The treble of the HE400se is good if unremarkable for the most part. One pain point is a small mid-treble peak around 7 kHz. This peak does occasionally make it sharp and sibilant but not too much of a concern. My real complaint is that this peak has the effect of making the hats/cymbals sound tizzy, especially when combined with the “dryness” of the HE400se’s timbre. These notes don’t sound complete; the crisp initial attack and subsequent shimmer are masked as the peak emphasizes the middle part notes where the hats/cymbals rings outs. It can sometimes come off as a little incoherent on certain recordings as notes start to blend into each other in a cheap, thrashy sort of way. This makes the HE400se’s treble seem brighter than it really is.
The technical performance of the HE400se is what I’d consider the new baseline for so-called “audiophile” headphones. That title previously belonged to the Sennheiser HD6X0 lineup (granted, I have not heard the new HD560S). Compared to headphones below this baseline, the HE400se’s resolution, clarity, instrument separation, and dynamism is a step above. That said, it is a baseline. The HE400se definitely won’t be blowing anyone away with its performance if you’ve already had something better. What is impressive is the price that this performance comes in at.
Of note is the soundstage of the HE400se. I like it. It feels open and provides plenty of space for instruments to play around in. There’s good width to it and more importantly, it has a small helping of depth that really adds another dimension to the sense of stage. The HE400se’s imaging does a good job in allowing instruments to layer three dimensionally on top of each other without fighting on the same 2D plane. It helps the HE400se to have solid instrument separation and clarity especially when coupled with good note definition. While resolution isn’t particularly outstanding, detail retrieval on the HE400se is surprisingly pretty good. Tiny individual musical passages that languish in the background tend to get uncovered and highlighted.
Comparison to the Sennheiser HD600:
The ubiquity and performance of the HD6X0 series headphones make them a great comparator for any headphone and it’s no exception here. Price wise, they aren’t too far off the HE400se. Used HD600s can be had <$200 while new HD6XXs go for $200-220 on (Mass)Drop. I’ve long considered these HD6X0 headphones one of the best values you can get in personal audio especially if you go the used route. But with the release of the cheaper still HE400se, they just might topple that throne.Starting from the bass, it’s hard to say which I prefer. The HD600’s subbass doesn’t extend as far and it is slightly sluggish with less finesse and clarity. However, it does have a more natural tone and oomph with a minor elevation over the HE400se. Mids are mellower and more organic on the HD600 without the dryness of the HE400se. The HD600’s mids are able to make the tone of every instrument play nicely with each other with no one outstanding instrument. As for the treble, I’ll have to give it a tie here. The HE400se has a greater brilliance and airiness that lightens up the sound, but the tizzy hats/cymbals do stick out like a sore thumb. The HD600 sounds comparatively deadened in this region but make up for it by being inoffensive and balanced. In summary, the HE400se has better clarity but weaker timbre.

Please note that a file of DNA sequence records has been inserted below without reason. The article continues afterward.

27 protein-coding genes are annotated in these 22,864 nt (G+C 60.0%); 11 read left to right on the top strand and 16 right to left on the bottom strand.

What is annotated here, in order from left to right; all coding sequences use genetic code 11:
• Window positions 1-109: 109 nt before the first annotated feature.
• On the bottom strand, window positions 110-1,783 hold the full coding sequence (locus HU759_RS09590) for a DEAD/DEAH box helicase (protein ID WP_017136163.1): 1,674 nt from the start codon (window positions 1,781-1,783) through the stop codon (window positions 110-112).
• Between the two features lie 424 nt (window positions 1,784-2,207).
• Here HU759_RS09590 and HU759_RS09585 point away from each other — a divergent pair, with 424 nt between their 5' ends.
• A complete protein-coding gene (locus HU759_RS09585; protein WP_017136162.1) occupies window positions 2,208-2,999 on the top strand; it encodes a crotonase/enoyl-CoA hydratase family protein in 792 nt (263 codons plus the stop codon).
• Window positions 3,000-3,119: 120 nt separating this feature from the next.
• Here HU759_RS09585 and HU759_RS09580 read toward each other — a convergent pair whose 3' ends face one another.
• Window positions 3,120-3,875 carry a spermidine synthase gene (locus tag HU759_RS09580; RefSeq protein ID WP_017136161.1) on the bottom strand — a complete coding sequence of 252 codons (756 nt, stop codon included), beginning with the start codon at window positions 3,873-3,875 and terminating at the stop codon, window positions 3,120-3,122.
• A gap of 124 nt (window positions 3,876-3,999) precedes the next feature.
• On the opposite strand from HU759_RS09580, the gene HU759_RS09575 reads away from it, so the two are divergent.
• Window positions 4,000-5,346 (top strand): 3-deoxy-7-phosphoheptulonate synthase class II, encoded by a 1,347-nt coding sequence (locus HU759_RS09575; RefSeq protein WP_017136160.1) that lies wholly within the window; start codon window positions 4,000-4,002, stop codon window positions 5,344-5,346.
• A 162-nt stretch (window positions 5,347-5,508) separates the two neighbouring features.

Where the HE400se pulls ahead of the HD600 is in its staging. The openness of its presentation is a breath of fresh air compared to the HD600’s closed in, 3-blob sound. The added width and depth of the soundstage on the HE400se makes it more comfortable to listen to as it brings along greater instrument separation and layering. The HD600 would definitely benefit from the staging the HE400se has. Instruments on the HD600, particularly in the bass/lower mids, can sometimes sound like they’re a little congested. I think greater treble brilliance the HE400se has helps offset this issue.
Resolution and nuance on both headphones are fairly similar to each other, with the HD600 taking an edge. I do think the HE400se wins out on detail retrieval since my perception of that quality is enhanced by better staging. Dynamic ability is also pretty much on par on both. While they’re a solid step up from anything below the aforementioned performance baseline, neither are truly outstanding.
Personally, I’d take either on a given day. I really do like the HE400se greater clarity and staging despite its minor tuning flaws. But if I had to pick one to keep, I’d go the HD600. The importance of having a reference dynamic driver in my collection cannot be stated loudly enough.
Should You Buy It?
Yes, with an asterisk. If you’re just looking to get into the hobby with a tight budget, there’s practically no other option for the price. Take the $50 – 70 you’d save with the HE400se over the HD560S/HD6XX and put that towards an IEM like the MoonDrop Aria and an amp. From a pure sound quality perspective, the HE400se is highly competitive with any entry level set or even a bit beyond. If you’ve never heard a good dynamic driver headphone before, you’ll likely not even notice some of the HE400se’s minor timbral issues.
Where the asterisk comes into play is that I think most people who do end up with the HE400se will look to sidegrade/upgrade relatively soon. The HE400se is good enough that it gives a nice glimpse into the world of truly better sound quality. But I was a little unsatisfied with the HE400se, like I could almost feel that there is something better to be had going a step up. Frankly, I’m pretty sure this is a ploy from HiFiMan to get people to buy the Sundara, especially when you consider the awful cable and cheap build on the HE400se. And while I don’t think the HD6X0 is necessarily a strict upgrade from the HE400se, it’s worth considering if you have the budget. The better build and more agreeable timbre may be worth it for some.
At the end of the day, while the HE400se may be compromised in some ways, perhaps the greatest testament to its sound quality is that it’s able to finally provide an alternative to the HD6X0 for audiophiles just beginning their long journey. Just make sure you get an amp for whichever you choose.